Sara floodplainpick of the monthFloodplain is another brilliant album by Sara Groves. An accessible work fof wisdom and beauty: lyrically poetic and musically smart, Floodplain is still essentially a pop album replete with hooks and well-informed by the best of the classic rock era.

Sara Groves
Label: Fair Trade Services
13 tracks – 50:49

Are we companions of Job or prophets of God
are we not of this world or just painfully odd
is it time for free grace or tough love
or a little of all the above?...” -from “Second Guess Girl,” by Sara Groves

When it comes right down to consistency in a catalog of work, I can't think of many long-career artists that have maintained a standard of excellence the way Sara Groves has. Untainted by the trends of the day, seemingly immune to the tampering of industry producers and 'professional' song writers, Groves has stayed true to her particular sound, her signature style, and her profound reality-based presentation of God's presence in everyday life. From the beginning, her work has been about the tensions of the faith-walk of the common person, the dichotomy of God’s majesty filtered through our frailty, the amazing treasure contained, restrained, and sometimes shining through these earthen vessels.

Floodplain is another brilliant album by Sara Groves. It’s an accessible work full of wisdom and beauty: lyrically poetic and musically smart, Floodplain is still essentially a pop album replete with hooks and well-informed by the best of the classic rock era. Once again this artist brings hints of another world into kitchens, station wagons, and backyards.

Produced by Sara, Steve Brewster, Matt Pierson, Scott Dente, Daniel Phelps, and Brown Bannister (with extra production by Waterdeep’s Don Chaffer on “I’ve Been Here Before”), the album manages to sound like a singularly organic work. The sound is warm, with acoustic guitars (Scott Dente), piano (Sara), bass (Matt Pierson) and drums (Steve Brewster) always being the important elements, occasional electric guitar and background vocals appropriately incorporated to round out the sound.

The style ranges from the strong pop of “I’ve Been Here Before,” to the dreamy “On Your Mark,” to the playful “Your Reality,” to the orchestral “Enough.” Of course, the album is full of great songs. “I Feel the Love Between Us,” with its repeating end phrase and building percussion, would have been a nice alternate choice to end the album with – almost Beatle-esque in concept.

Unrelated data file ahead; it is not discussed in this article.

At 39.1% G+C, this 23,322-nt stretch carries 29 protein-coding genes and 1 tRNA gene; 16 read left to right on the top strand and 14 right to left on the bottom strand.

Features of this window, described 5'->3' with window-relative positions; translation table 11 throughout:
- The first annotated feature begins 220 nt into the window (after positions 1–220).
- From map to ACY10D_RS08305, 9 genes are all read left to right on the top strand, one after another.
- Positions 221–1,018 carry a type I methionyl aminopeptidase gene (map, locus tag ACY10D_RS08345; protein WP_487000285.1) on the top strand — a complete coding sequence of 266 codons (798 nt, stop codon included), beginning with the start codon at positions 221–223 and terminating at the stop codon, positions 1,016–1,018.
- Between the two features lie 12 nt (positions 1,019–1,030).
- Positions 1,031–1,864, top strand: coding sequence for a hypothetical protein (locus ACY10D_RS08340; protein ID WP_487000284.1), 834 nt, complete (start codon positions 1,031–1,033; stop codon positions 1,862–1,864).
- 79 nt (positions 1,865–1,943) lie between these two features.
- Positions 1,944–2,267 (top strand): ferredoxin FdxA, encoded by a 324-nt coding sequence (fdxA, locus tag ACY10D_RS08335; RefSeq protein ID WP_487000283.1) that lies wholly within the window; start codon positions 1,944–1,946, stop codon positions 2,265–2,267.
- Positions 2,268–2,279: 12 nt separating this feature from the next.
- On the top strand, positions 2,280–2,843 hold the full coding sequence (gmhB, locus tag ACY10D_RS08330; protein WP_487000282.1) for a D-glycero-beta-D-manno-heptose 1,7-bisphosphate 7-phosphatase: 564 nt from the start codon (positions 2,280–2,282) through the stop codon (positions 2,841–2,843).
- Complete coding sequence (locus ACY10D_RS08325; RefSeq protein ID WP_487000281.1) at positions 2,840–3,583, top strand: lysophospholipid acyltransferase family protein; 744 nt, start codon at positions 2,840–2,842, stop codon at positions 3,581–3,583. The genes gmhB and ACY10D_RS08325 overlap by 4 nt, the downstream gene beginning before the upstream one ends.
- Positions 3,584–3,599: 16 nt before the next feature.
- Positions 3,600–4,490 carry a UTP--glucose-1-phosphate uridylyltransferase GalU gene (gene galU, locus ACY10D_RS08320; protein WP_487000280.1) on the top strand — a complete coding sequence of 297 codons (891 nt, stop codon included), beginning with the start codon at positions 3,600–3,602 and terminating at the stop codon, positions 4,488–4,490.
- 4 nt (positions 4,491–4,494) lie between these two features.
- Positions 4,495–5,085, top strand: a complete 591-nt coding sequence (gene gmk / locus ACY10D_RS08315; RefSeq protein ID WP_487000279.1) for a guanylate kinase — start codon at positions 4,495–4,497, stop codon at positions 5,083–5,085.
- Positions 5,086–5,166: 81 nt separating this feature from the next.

I don’t think enough can be said about Sara’s vocal delivery. Certainly she’s not one of those divas bent on producing soaring vocal runs that essentially leave all sense of melody and meaning far behind – she’s almost the opposite of that. Groves’ voice has an honesty about it – with just the right amount of frailty – to communicate with the heart of the listener. Yes, it’s a good voice. A fine voice – probably better than she thinks it is, I’ll bet – but that’s part of what we love about Sara’s music: her ability to communicate the humanness that’s in tension with the God that lives in us. Check these lyrics from “I’ve Been Here Before”:

I’ve been here before
staring at a blank page
waiting for the touch
chasing down a muse that don’t like me much
..... I’ve been here before
feasting at a table in a barren landsayin’ I’ll never doubt never doubt againsayin’ I’ll never doubt never doubt again...”

Of course, she knows not only that we’ve all been there before but that we’ll be back there again, along with those same doubts – but that God will be there, too.

In an album full of great songs there’s always the one that strikes to the heart, and this will differ from listener to listener - but for me it’s “My Dream,” a sublimely-produced piece full of awe and fragile humanity. The combination of melody, chord change and vocal delivery on the chorus is a rare and wonderful moment. In a musical climate that’s too often full of bombast and swagger, Sara Groves’ Floodplain reminds us of our brokenness and points us to our Fixer in Heaven.

I have lived a life of faith
I have felt and heard the Spirit
still the darkness brings its weight
and assurance is gone
but as I fall asleep I have a waking dream

you are standing in the driveway
as I come up the street
I can tell by your movement you’re not angry
you are waiting there

how much foolishness and folly are allowed in your graceland
how much doubt and melancholy
till I’m lost
and as I fall asleep I have a waking dream ...”

On Floodplain, the musical and spiritual legacy of Sara groves is well served. We've been here before....

- Bert Saraco

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